Tuesday, October 3, 2023
HomeOpinionMusings from a Millennial: Summer, Independence Day, and Jubilee

Musings from a Millennial: Summer, Independence Day, and Jubilee

The views stated here are those of the author and do not necessarily reflect those of the editors of this newspaper. We welcome supporting or opposing views on any published item. Received June 27, 2022.

By Meghan Peterson

Iubilare – to shout with joy[1]

 Summer has arrived. Summer is a season. It is a feeling. You know the old saw: “summertime feeling.” Summer is an experience. Summer is a mode of life.

My boys are tickled pink with the fact that they can get away with not having a bath until close to 9:00 p.m. – when nightfall darkness is just beginning. Summer is settling into their bones and their dispositions.

Oh, make no mistake: Four-Year-Old and Toddler are joyful and mischievous year ‘round, but there is something specifically and downright jubilant about the way they speak and move right now. There is a heightened, amplified level of freedom and carefree joie de vivre.

This talk brings us to the Fourth of July, which is not simply or only a summer hallmark, as some may think.

The Fourth of July constitutes a jubilant celebration centering on the moniker I prefer to use – America’s Independence Day: that fateful day is both a culmination of hard, gritty work to become free from British tyrannical oppression and exploitation, and a harbinger of the continued, uniquely American project toward freedom and a more perfect Union.

At its core, rejoicing simultaneously takes and gives off energy. It is an act that requires very real and durable conditions of liberty – of autonomy, even – in order to “shout with joy.” For example, when I attempt to corral Four-Year-Old and Toddler to return inside for bath time, and they run away from me in the yard, laughing gleefully and “shouting with joy” as they do so, they rejoice at the prospect of victory over Mama. Their rejoicing comprises two components: one – the knowledge that they are exercising their independence from me (albeit momentarily); and two – the autonomy that they are making a decision separate from and in contrast to Mama.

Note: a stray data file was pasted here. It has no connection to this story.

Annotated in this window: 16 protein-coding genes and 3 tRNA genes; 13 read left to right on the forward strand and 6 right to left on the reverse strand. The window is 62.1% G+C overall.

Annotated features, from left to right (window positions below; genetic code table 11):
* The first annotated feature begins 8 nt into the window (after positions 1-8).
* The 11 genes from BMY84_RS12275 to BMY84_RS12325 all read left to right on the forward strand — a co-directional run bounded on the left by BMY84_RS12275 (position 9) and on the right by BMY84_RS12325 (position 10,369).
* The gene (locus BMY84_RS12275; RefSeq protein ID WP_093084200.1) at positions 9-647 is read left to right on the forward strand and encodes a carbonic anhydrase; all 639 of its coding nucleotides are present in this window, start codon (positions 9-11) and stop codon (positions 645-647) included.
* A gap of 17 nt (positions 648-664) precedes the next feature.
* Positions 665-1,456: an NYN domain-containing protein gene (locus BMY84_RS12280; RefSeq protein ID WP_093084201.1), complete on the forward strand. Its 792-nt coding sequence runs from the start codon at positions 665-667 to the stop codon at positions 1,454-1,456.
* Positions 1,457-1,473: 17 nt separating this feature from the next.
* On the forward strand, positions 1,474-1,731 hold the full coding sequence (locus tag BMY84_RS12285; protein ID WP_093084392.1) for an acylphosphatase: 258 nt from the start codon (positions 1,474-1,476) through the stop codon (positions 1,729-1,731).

Their liberty and autonomy in this enactment of rejoicing is humorously beautiful. And these concepts bring to mind the many reasons for celebrating our country’s Independence Day – with the liberty and autonomy in knowing that we can choose to be a part of America’s ongoing history.

As Americans, we can choose to carry the mantle of inalienable rights to life and liberty and rejoice when we uplift these principles. As Americans, we can choose to confront our mistakes and rejoice when we correct them. As Americans, we can choose to address others with dignity and respect, rejoicing in reverence for human life through a life-and liberty-affirming paradigm underscored in “We The People” of our nation’s founding document, the U.S. Constitution.

Here is to a liberty-filled, jubilee-abundant Independence Day to you and your family!




[1] https://www.etymonline.com/word/jubilee

Must Read